Not slacking but frowningMaybe it’s a national tradition of a long hours culture, maybe it’s our seemingly ingrained dislike of ‘shirkers’, but ‘part-timers’ is one of the more damning verdicts I’ve heard casually passed in many of the organisations I’ve worked in. But will changes in our working culture make that far less of a put-down and much more a case of ‘Just saying …’? The Daily Telegraph, reporting on the latest ONS figures last week, revealed that the total number of us in part-time work increased by 26,000 to reach 7.96m – more than a quarter of the working population. And it is estimated that 1.16m of those are people actively seeking full-time work but ‘settling’ for something less (the highest figure for people in this category since records started in 1992). As Ian Brinley of The Work Foundation commented at the start of 2010:

The overall stability is deceptive in terms of the hours of work on offer. The number of people in full-time work is still going down, offset by more part-time jobs. The competition for such jobs is intense. There are now one million people working part-time who really want full-time work – up nearly 40 per cent compared with the same three months a year ago.”

These are striking figures that have been subjected to much commentary in terms of the economy and our national prospects. But apart from the financial impact – part-time workers naturally earn less, and are statistically also twice as likely to receive less than the minimum wage – there has been little commentary on other. more subtle impacts.

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Unless you’re reading from outside the UK, chances are it’s either snowing, has snowed or will snow soon. Provided you can cope with the temperatures (and didn’t have to sleep on your commuter train last night), it’s actually looking … well, seasonal and festive out there. The Secret Santa plans are forming, the office Christmas do’s are looming, and there’s definitely a sense of ‘It’s coming! It’s coming!’ in the air. And no, I don’t mean more snow. So how’s the goodwill coming along?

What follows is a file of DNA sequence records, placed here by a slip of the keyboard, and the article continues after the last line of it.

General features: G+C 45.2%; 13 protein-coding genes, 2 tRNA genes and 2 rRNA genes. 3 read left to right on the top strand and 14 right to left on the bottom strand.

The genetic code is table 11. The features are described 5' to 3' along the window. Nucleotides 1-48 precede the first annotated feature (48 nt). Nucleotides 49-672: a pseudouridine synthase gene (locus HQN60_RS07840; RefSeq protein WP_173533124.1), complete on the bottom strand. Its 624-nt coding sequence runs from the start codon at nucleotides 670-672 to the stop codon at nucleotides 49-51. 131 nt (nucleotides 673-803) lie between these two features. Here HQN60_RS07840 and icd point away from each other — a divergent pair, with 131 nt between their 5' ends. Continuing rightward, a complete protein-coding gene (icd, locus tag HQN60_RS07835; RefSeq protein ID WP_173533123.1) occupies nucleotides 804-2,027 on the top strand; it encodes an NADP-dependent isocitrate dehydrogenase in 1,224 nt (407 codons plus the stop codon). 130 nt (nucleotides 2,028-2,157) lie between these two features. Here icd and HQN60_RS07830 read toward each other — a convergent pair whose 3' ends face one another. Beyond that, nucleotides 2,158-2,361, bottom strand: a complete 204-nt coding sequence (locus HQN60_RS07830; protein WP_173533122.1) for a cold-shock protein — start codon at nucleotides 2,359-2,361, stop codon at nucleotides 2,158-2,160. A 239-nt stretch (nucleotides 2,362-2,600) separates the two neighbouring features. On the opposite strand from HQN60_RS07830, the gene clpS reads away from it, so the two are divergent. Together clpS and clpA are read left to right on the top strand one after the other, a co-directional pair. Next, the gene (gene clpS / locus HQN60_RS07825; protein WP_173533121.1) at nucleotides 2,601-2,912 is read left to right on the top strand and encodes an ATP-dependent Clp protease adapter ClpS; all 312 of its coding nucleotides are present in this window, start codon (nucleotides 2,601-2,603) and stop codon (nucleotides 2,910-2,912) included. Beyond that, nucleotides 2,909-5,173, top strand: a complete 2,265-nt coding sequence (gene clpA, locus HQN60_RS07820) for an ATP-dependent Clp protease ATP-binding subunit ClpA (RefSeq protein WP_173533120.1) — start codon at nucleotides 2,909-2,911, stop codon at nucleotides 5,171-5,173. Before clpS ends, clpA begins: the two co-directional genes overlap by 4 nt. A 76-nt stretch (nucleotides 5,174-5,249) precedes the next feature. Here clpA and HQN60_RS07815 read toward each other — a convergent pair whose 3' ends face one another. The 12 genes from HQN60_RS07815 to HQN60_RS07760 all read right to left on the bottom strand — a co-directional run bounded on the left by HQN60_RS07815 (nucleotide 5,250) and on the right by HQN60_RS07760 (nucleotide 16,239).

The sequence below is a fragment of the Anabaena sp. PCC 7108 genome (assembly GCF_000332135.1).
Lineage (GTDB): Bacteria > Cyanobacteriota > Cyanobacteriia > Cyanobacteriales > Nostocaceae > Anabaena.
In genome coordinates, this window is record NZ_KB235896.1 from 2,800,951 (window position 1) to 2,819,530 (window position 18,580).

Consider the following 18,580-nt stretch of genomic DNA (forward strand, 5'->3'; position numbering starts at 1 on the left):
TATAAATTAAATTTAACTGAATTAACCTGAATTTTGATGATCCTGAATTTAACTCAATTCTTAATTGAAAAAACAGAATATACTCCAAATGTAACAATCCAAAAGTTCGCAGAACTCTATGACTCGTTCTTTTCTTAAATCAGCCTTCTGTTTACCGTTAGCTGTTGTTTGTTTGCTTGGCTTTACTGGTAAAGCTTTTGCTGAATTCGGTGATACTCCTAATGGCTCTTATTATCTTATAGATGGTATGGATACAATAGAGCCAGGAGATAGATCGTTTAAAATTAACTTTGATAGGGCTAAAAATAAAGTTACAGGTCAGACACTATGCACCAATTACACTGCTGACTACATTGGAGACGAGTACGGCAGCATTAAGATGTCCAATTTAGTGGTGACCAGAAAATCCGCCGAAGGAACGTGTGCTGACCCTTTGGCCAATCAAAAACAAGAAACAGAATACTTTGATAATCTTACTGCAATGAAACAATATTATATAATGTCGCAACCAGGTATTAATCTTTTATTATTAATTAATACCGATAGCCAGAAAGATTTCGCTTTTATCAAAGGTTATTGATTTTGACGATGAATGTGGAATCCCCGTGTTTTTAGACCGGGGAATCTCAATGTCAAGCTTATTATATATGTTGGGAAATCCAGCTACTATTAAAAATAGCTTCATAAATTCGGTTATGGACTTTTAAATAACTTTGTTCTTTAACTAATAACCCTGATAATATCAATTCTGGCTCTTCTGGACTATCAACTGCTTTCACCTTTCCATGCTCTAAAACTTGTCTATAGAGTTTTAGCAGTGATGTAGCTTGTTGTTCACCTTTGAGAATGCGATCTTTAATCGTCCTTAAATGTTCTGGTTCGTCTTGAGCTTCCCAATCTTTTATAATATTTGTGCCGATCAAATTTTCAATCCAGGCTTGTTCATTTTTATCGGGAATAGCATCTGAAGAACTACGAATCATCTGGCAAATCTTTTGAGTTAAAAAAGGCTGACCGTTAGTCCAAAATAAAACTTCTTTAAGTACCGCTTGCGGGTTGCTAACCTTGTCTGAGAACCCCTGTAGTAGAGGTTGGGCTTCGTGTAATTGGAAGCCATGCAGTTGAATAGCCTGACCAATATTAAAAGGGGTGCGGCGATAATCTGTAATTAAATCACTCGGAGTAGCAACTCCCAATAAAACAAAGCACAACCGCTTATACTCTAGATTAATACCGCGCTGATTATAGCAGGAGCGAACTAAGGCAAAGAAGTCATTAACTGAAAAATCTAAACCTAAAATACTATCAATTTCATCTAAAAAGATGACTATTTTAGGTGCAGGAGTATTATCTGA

Living in hope of finding a world where the importance of recognising contributions, celebrating together, building and cementing relationships was recognised as a key part of working life, I went for a quick trawl through the HR segment of the blogosphere. And I have to say, I wound up feeling like an optimistic kid who rummaged in their stocking on Christmas morning to find a) a note on the use of nails and thumbtacks so as to avoid damaging fire surrounds, b) a leaflet on the potential dangers of open fires, c) the washing-up rota for Boxing Day, and d) the stocking’s washing instructions. Plenty of humbug, a bit of a turkey, but a bit short on spirit.

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On the eve of the Government’s Comprehensive Spending Review, one industry at least is running at maximum capacity: the rumour mills are turning feverishly. Whether the world’s Cassandras see the future as driven by ideology or mathematics, the axe is coming and the crystal ball clearly predicts amputations. As with any amputation, however, the point should be to save the patient from worse, rather than disable them.

One of the rumours strongly indicates a major change to learning and development across Government departments, suggesting that an overwhelming majority of this will in future be delivered through e-learning. We’re not Luddites: we were delivering major programmes of web-based learning in 1998 (and took the trouble to include features such as hurdled assessments and online views of individual and cohort progress and analysis for tutors), and we make extensive use of webinars, multimedia and many other offspring from the ‘new media’ family in our current blended learning programmes.